It may be the largest object in the asteroid belt that sits beyond Mars, but the dwarf planet Ceres has been surprising scientists ever since it was discovered.
Now, NASA's Dawn probe has sent back its closest ever look at the surface of Ceres.
This picture, one of the first images returned by Dawn in more than a year, show a rough landscape with a relatively smooth surface.
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This picture is one of the first images returned by Dawn in more than a year, as Dawn moves to its lowest-ever and final orbit around Ceres. Dawn captured this view on May 16, 2018 from an altitude of about 270 miles (440 kilometers). The large crater near the horizon is about 22 miles (35 kilometers) in diameter, which is not far from a series of tholi (small mountains) that include Kwanzaa Tholus. The midsize crater in the foreground is located about 75 miles (120 kilometers) from the large crater.
The transfer from Dawn's previous orbit to its final one is not as simple as making a lane change.
Dawn's operations team worked for months to plot the course for this second extended mission of the veteran spacecraft, which is propelled by an ion engine.
Engineers mapped out more than 45,000 possible trajectories before devising a plan that will allow the best science observations.
'This rough landscape suggests these features are on top of ancient terrains,' NASA said.
The Dawn spacecraft has returned many limb images of Ceres in the course of its mission.
'These images offer complementary perspective to the images generally obtained by imaging the surface directly beneath the spacecraft,' NASA said.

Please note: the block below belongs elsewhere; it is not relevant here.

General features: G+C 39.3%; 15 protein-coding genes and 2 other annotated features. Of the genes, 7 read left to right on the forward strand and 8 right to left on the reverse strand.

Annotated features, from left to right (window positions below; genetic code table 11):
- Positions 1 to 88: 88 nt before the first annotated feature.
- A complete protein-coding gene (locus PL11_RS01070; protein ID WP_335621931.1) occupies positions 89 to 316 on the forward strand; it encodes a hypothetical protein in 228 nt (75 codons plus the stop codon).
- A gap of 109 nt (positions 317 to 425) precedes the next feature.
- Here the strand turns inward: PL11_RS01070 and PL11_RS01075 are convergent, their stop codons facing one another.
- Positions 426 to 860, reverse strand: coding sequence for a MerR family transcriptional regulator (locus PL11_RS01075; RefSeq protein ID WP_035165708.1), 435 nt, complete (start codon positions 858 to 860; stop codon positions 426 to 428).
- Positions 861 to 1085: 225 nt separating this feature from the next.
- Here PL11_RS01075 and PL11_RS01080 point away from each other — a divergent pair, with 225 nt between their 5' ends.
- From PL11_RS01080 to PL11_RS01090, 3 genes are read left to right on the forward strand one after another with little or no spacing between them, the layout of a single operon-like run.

'This example shows that Ceres' limb is relatively smooth despite the rough surface, because this large body is rounded by its own gravity.
The images were taken as Dawn is maneuvering to its lowest-ever orbit for a close-up examination of the inner solar system's only dwarf planet.
In early June, Dawn will reach its new, final orbit above Ceres.
Soon after, it will begin collecting images and other science data from an unprecedented vantage point.
This orbit will be less than 30 miles (50 kilometers) above the surface of Ceres - 10 times closer than the spacecraft has ever been.
Dawn will collect gamma ray and neutron spectra, which help scientists understand variations in the chemical makeup of Ceres' uppermost layer.
That very low orbit also will garner some of Dawn's closest images yet.
This animation shows Ceres as seen by NASA's Dawn spacecraft from its high-altitude mapping orbit at 913 miles (1,470 kilometers) above the surface. The colorful map overlaid at right shows variations in Ceres' gravity field measured by Dawn, and gives scientists hints about the dwarf planet's internal structure. Red colors indicate more positive values, corresponding to a stronger gravitational pull than expected, compared to scientists' pre-Dawn model of Ceres' internal structure; blue colors indicate more negative values, corresponding to a weaker gravitational pull
Ceres is 590 miles (950 km) across and was discovered in 1801.
It is the closest dwarf planet to the sun and is located in the asteroid belt between Mars and Jupiter, making it the only dwarf planet in the inner solar system.
Ceres is the smallest of the bodies currently classified as a 'dwarf planet'.
It lies less than three times as far as Earth from the sun - close enough to feel the warmth of the star, allowing ice to melt and reform.
Nasa's Dawn spacecraft made its way to Ceres after leaving the asteroid Vesta in 2012.
There is high interest in the mission because Ceres is seen as being a record of the early solar system.
Dawn was launched in 2007 and has been exploring the two largest bodies in the main asteroid belt, Vesta and Ceres, to uncover new insights into our solar